The strikingly delicate film, De Lo Mio, closed this year’s 11th annual BAMcinemaFest in Brooklyn last night.
First time feature writer-director Diana Peralta wove her personal Dominican-American upbringing into the fictional story of two sisters, Carolina (Darlene Demorizi) and Rita (Sasha Merci), as they return to Santiago to settle their grandparents’ estate with half-brother Dante (Héctor Aníbal). De Lo Mio, translating to “of mine,” is an ode to the Dominican Republic while transcending into a swooning memory of a universal hometown, one that fades in and out of daydreams like the sunlight through the shrouded tree branches at the family’s weathered home.
Associate Vice President of Cinema at BAMcinematek Gina Duncan introduced the “achingly alive” film, citing her own experience as the daughter of Jamaican immigrants to the relatable quality of De Lo Mio. “It truly marks the arrival of not just a filmmaker to watch but one to bet on,” Duncan said to applause. “I don’t just hope–I know–that big things are in store for this rising talent, and it is truly an honor to host [Diana Peralta].”
Brooklyn-based Peralta also thanked the cast and crew prior to the screening; a true family affair, Peralta’s sister Michelle was a co-producer, and the house at the center of the film is actually Peralta’s grandparents’ house. “You don’t get a lot of stories like this told,” Peralta mused, turning to lead actors Demorizi and Merci. “This is your story as much yours as it is mine.”
De Lo Mio was filmed entirely in the Dominican Republic, emphasizing its beauty and pace of life with long takes and natural sounds. The 14-day shoot was structured around Peralta’s family home; like in the film, the house also faced demolition after Peralta’s grandmother passed away six months prior. “Everything you see is a family heirloom, it’s things that I was surrounded by since I was a child,” Peralta explained. “It took a while to get inspired by that and to realize there is something beautiful to talk about there.”
As the fictional three siblings struggle with loss, guilt, and reconnecting, the house remains the unifying element. Peralta mapped out each room to pair with particular scenes– smaller quarters for the intense argument between Dante and Rita, the exposed sunlight-filled living room for an endearing dance scene with the trio as they reminisce to old records. “Every room I knew I wanted in the film, I would craft a scene around,” Peralta said. “I basically wrote the story based on the location.”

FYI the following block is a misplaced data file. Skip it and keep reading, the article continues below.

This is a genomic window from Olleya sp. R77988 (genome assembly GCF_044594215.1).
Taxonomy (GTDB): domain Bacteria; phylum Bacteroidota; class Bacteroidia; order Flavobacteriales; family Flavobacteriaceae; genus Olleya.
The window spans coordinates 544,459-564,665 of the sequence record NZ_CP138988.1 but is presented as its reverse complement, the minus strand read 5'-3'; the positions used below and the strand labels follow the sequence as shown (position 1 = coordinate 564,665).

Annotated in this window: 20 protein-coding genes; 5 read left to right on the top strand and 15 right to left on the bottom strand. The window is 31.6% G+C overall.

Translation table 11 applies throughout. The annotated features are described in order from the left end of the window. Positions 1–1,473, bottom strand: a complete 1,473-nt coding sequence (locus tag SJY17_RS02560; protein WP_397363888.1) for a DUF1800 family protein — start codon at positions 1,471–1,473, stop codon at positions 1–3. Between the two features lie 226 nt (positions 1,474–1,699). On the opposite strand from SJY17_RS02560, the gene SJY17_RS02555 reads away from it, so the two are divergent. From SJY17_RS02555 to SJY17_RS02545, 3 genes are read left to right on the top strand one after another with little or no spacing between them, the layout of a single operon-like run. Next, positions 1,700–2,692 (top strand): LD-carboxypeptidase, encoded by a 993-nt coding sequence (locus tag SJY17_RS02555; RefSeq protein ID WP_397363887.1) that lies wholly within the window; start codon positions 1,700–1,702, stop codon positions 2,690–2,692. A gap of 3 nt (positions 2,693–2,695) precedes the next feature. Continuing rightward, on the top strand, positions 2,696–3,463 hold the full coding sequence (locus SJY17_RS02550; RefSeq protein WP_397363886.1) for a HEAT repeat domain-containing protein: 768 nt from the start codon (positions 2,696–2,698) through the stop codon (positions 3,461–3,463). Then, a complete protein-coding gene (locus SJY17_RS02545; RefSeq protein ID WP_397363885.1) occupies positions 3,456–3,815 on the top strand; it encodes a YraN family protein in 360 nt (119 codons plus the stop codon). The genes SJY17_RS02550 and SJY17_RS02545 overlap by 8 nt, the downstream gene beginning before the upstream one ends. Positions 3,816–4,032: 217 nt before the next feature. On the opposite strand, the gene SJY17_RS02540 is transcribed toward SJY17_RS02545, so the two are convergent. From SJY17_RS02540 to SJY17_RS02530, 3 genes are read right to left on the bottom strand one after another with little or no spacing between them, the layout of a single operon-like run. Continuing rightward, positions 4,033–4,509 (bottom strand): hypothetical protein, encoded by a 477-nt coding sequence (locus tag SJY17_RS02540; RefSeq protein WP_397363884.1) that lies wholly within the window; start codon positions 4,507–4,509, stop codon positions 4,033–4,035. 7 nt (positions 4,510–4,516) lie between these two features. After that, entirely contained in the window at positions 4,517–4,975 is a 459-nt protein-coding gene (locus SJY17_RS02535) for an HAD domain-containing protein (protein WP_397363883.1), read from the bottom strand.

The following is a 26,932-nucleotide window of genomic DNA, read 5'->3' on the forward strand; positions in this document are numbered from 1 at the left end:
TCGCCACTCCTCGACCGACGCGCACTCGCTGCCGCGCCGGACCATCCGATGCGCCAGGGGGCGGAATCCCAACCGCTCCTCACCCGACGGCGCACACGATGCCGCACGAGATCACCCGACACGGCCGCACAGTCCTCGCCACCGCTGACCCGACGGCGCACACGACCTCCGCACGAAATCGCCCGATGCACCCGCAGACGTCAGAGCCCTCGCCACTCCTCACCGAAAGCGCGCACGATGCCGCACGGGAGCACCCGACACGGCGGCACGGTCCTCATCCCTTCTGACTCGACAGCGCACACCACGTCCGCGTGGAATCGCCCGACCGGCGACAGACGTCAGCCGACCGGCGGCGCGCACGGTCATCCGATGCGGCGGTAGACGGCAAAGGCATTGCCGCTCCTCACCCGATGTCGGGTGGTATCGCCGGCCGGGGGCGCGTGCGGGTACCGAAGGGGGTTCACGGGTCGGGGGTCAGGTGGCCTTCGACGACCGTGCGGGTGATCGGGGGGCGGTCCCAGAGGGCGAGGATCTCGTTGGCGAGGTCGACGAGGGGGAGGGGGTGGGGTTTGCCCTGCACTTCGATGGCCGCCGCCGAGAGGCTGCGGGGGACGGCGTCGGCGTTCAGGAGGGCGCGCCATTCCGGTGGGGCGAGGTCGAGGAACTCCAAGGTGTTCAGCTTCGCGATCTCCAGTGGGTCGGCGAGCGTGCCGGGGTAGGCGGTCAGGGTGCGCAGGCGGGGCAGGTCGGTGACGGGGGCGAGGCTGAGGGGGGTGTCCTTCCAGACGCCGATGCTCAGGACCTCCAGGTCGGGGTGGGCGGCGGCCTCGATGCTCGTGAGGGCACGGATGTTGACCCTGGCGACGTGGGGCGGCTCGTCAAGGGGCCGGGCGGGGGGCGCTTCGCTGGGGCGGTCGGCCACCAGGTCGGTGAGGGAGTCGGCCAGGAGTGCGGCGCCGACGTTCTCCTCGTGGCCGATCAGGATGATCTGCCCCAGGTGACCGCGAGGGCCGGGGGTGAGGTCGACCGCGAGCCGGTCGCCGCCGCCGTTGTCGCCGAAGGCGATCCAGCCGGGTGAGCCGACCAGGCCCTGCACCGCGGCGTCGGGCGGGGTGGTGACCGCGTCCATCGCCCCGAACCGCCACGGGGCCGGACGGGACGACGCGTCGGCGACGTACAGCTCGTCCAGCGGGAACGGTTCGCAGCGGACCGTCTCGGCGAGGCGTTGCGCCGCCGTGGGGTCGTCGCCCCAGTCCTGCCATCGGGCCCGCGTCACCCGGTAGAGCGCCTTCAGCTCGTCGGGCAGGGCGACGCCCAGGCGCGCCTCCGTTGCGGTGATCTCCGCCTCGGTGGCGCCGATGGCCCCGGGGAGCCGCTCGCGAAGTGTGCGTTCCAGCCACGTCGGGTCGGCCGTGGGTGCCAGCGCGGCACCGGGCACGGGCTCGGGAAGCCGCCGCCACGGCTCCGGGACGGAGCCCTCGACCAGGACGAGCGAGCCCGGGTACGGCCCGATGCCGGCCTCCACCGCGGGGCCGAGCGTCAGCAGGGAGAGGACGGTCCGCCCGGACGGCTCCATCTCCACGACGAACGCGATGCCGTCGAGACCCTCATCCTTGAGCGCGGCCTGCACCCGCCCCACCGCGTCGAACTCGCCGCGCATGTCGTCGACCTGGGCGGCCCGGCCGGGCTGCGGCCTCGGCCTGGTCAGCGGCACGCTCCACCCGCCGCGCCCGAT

Cinematographer Tim Curtin, known for neorealist film A Ciambra, proves his brilliance once again with every shot. The touches within the home are thoughtfully magnified as the camera lingers, sometimes long enough for you too to be transported into your own home, underneath the mosquito net canopy that turns to gossamer floating slightly in the unseen breeze. Through Curtin’s lens we see the profound authenticity of Peralta’s memories; their collaboration is what drives the film to an emotional depth, the images haunting in their comfort.
Demorizi and Merci’s sisterly chemistry is in part thanks to their own personal lifelong friendship off-screen, but Peralta’s direction–especially for Merci’s captivating performance–carries their inherent sibling jokes to a deeper core. Both Demorizi and Merci are comedians, and Peralta reached out to them via Instagram private message, a shocking fact given their immense onscreen talent. As to why they agreed to the roles, Merci explained it best: “It felt like something I had to do for the culture. I don’t think that story is told.”
Aníbal, a quieter figure in Dante, has a magnetic intrigue, and remains an echoing presence throughout the film. It’s Dante’s relationship to the Dominican Republic and his resentment of their father for leaving to start a new family in the U.S. that remains at the core, and Aníbal’s eyes brilliantly convey the conflicted situation for Dante.
A stunning portrait, De Lo Mio slowly embeds itself with the audience, its final shot whispering away, moving ever so forward, and reminding us too of the childhood lost far away.
De Lo Mio is written and directed by Diana Peralta and produced by Alexandra Byer and Michelle Peralta. The film was shot by Tim Curtin and edited by Max Bowens.